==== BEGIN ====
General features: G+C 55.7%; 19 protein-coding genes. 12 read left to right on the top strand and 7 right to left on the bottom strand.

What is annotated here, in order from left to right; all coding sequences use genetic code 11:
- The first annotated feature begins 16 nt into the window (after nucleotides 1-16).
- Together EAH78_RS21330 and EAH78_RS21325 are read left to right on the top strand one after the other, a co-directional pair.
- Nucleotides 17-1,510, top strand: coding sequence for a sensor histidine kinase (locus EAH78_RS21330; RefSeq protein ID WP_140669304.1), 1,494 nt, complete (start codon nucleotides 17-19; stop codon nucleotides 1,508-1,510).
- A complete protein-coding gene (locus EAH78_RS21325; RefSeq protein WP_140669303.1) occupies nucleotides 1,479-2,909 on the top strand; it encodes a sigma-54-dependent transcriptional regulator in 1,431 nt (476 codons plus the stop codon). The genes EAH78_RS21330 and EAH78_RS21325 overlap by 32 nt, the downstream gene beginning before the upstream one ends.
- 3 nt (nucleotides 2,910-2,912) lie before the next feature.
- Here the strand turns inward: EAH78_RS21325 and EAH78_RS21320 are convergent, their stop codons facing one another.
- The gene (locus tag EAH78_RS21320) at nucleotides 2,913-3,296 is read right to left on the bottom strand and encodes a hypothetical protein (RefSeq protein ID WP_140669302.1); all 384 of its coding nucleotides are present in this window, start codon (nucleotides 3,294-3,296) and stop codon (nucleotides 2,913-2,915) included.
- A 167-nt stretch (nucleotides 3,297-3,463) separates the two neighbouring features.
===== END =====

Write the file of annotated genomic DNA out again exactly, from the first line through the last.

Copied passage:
General features: G+C 55.7%; 19 protein-coding genes. 12 read left to right on the top strand and 7 right to left on the bottom strand.

What is annotated here, in order from left to right; all coding sequences use genetic code 11:
- The first annotated feature begins 16 nt into the window (after nucleotides 1-16).
- Together EAH78_RS21330 and EAH78_RS21325 are read left to right on the top strand one after the other, a co-directional pair.
- Nucleotides 17-1,510, top strand: coding sequence for a sensor histidine kinase (locus EAH78_RS21330; RefSeq protein ID WP_140669304.1), 1,494 nt, complete (start codon nucleotides 17-19; stop codon nucleotides 1,508-1,510).
- A complete protein-coding gene (locus EAH78_RS21325; RefSeq protein WP_140669303.1) occupies nucleotides 1,479-2,909 on the top strand; it encodes a sigma-54-dependent transcriptional regulator in 1,431 nt (476 codons plus the stop codon). The genes EAH78_RS21330 and EAH78_RS21325 overlap by 32 nt, the downstream gene beginning before the upstream one ends.
- 3 nt (nucleotides 2,910-2,912) lie before the next feature.
- Here the strand turns inward: EAH78_RS21325 and EAH78_RS21320 are convergent, their stop codons facing one another.
- The gene (locus tag EAH78_RS21320) at nucleotides 2,913-3,296 is read right to left on the bottom strand and encodes a hypothetical protein (RefSeq protein ID WP_140669302.1); all 384 of its coding nucleotides are present in this window, start codon (nucleotides 3,294-3,296) and stop codon (nucleotides 2,913-2,915) included.
- A 167-nt stretch (nucleotides 3,297-3,463) separates the two neighbouring features.